A Thing of Beauty


Raising a daughter in 1971 is a very different thing than it was in 1920 or even the ’60s. More is needed and expected from a mother than ever before.

I am 23 and not yet a mother; my advice comes not from personal experience as a parent, but as a daughter, one who was a teenager not so long ago and whose experience and benefits are still very close at hand.

It is true that this generation is more exciting than any before it. But it is also true that a young girl meets more temptation and opportunity than in the past. Drugs are available at even the most protected schools, a “new morality” is widely accepted, skirts are shorter, curfews are later, and chaperones went out with the Model T. With all these temptations so readily seen, girls need to be not only better educated, but better prepared. They need to be very sure of right and wrong without compromise.

So—what do I think a mother should teach her daughter today? First of all, that to be born a female is a blessing that entails certain obligations and responsibilities. Is anything more important than that a mother teach her daughter about sex and chastity? The Latter-day Saint who knows the importance of such knowledge has a priceless gift. Mothers, gifts are for giving. Share this knowledge with your daughter!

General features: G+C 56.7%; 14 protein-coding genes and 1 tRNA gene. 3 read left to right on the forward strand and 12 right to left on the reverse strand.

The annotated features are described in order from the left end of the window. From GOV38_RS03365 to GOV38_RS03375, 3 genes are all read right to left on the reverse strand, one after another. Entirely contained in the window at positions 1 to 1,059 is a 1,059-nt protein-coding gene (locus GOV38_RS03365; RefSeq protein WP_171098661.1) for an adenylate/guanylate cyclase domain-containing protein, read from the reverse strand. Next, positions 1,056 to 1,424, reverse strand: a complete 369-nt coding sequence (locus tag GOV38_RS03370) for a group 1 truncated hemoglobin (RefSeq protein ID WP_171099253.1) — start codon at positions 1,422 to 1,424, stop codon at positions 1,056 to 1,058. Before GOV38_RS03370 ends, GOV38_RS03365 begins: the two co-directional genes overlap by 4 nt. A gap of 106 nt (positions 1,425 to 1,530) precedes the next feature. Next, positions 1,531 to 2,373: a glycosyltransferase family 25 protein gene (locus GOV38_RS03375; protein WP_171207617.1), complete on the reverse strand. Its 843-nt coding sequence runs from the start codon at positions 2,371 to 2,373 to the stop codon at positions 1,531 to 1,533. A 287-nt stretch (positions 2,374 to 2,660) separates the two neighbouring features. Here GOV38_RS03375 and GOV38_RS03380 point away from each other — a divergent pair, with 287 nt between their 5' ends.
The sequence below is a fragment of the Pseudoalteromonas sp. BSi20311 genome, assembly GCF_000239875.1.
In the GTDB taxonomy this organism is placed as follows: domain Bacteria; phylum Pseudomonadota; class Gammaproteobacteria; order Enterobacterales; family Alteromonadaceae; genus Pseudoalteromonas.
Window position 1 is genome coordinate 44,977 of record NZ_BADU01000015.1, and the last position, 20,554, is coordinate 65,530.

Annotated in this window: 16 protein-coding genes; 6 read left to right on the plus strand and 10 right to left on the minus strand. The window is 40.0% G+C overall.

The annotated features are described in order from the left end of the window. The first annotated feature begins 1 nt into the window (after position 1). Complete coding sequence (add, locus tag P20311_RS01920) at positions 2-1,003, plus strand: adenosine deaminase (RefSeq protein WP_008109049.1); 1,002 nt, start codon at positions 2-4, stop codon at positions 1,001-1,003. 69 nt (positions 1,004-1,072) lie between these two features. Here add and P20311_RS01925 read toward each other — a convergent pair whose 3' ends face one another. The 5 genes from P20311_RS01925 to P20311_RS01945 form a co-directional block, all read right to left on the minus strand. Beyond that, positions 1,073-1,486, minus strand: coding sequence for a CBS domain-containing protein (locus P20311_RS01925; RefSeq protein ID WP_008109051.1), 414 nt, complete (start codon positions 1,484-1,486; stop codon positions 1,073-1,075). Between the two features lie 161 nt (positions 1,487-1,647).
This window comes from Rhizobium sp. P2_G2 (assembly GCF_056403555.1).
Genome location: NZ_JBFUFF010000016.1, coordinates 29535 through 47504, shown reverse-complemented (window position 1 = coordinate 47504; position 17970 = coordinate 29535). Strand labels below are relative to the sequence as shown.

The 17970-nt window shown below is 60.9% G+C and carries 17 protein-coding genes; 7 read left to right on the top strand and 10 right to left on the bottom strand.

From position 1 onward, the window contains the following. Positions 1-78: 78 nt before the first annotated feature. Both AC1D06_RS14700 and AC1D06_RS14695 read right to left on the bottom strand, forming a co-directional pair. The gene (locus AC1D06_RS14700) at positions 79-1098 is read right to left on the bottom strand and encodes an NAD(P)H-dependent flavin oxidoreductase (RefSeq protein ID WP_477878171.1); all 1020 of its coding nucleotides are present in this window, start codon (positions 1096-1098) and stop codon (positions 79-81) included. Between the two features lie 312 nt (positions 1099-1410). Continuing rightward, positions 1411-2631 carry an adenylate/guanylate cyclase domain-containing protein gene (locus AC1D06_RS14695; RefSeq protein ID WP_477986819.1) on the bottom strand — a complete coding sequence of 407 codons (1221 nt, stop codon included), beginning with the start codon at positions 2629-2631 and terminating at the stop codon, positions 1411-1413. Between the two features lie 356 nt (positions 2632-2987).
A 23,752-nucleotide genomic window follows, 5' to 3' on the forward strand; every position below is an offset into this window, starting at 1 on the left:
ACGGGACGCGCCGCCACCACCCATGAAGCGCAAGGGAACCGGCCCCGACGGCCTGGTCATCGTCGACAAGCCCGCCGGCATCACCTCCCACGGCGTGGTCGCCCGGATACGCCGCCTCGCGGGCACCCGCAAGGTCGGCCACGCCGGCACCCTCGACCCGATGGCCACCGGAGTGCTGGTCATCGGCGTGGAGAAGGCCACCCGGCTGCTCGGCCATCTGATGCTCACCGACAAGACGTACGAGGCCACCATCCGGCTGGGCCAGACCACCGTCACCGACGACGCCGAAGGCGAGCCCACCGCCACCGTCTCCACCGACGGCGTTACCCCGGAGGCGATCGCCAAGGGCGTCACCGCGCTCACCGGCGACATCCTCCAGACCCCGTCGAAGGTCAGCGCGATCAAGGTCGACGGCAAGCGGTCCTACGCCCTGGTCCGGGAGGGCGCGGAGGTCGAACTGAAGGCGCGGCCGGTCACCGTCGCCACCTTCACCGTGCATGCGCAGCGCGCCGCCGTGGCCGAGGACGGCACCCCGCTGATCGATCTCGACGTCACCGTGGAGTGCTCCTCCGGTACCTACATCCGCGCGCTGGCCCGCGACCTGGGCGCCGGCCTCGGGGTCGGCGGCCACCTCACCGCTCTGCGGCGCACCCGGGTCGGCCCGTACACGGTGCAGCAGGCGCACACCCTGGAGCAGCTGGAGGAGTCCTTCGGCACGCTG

Here are some other gifts you can give her:

1. It is not old-fashioned for a girl to know how to prepare a meal. Let her spend time in the kitchen on her own, as well as with you to teach her.

2. Help her develop grace and poise—how to talk, walk, eat, and dress like a lady. Being a lady is an art.

3. Let her develop her talents, whether it be playing the piano, sewing, doing woodwork, or whatever. Let it be her own decision. Perhaps the most important ingredient in a mother-daughter relationship is to let her be her own person. And above all, praise her for her accomplishments.

4. Let her know what a beautiful thing it is to be feminine. Let her choose her own clothes and style her own hair, but be an example for her to follow. Be the kind of woman she wants to be like. If you clean and cook only half-heartedly, find faults in others, or display dissatisfaction with your way of life, she won’t want your advice and guidance. Set the right example.

5. When she starts dating, don’t ignore her need to be noticed as a part of the dating world, as a maturing person soon to enter the adult sphere. Leave a light on till she returns; give her a reasonable hour at which to be home; listen to her if she wants to talk. If you set rules about dating, enforce them. Raising children today should give parents no reason for making excuses or letting down bars just because others do.

6. Make sure she is adorned with praise and principles. If she finds appreciation of herself at home and is armed with righteous principles, chances are she won’t seek recognition and security in an immature situation elsewhere.

7. Give her the value of your experience. Let her know you have had your problems too and still were able to come out on top. Let her know she’s not alone or different.

The world is faster moving and more advanced today than ever before. Progression will always take place, but that’s not your problem. How you approach it is what matters. A mother’s approach must be more persistent, more loving, more exemplary, but not of less value. Facts are facts, girls are girls, values are still and always will be values, and your daughter is your daughter! Invest in her. She’s a very valuable possession—a thing of beauty.